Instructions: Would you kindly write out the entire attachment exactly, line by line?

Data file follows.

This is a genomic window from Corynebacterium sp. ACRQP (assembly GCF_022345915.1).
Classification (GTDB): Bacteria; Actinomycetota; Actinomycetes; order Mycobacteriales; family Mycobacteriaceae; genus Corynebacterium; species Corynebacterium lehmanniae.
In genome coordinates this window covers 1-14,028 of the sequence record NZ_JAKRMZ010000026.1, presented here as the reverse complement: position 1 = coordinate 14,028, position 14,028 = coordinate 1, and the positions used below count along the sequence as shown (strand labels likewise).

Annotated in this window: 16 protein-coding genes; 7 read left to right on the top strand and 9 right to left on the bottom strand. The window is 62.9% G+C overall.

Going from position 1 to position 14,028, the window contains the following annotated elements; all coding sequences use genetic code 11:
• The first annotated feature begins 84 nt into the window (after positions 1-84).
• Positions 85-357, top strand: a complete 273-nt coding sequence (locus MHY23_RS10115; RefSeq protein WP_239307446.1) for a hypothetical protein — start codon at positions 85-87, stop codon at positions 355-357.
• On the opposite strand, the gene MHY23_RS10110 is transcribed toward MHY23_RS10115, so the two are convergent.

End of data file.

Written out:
This is a genomic window from Corynebacterium sp. ACRQP (assembly GCF_022345915.1).
Classification (GTDB): Bacteria; Actinomycetota; Actinomycetes; order Mycobacteriales; family Mycobacteriaceae; genus Corynebacterium; species Corynebacterium lehmanniae.
In genome coordinates this window covers 1-14,028 of the sequence record NZ_JAKRMZ010000026.1, presented here as the reverse complement: position 1 = coordinate 14,028, position 14,028 = coordinate 1, and the positions used below count along the sequence as shown (strand labels likewise).

Annotated in this window: 16 protein-coding genes; 7 read left to right on the top strand and 9 right to left on the bottom strand. The window is 62.9% G+C overall.

Going from position 1 to position 14,028, the window contains the following annotated elements; all coding sequences use genetic code 11:
• The first annotated feature begins 84 nt into the window (after positions 1-84).
• Positions 85-357, top strand: a complete 273-nt coding sequence (locus MHY23_RS10115; RefSeq protein WP_239307446.1) for a hypothetical protein — start codon at positions 85-87, stop codon at positions 355-357.
• On the opposite strand, the gene MHY23_RS10110 is transcribed toward MHY23_RS10115, so the two are convergent.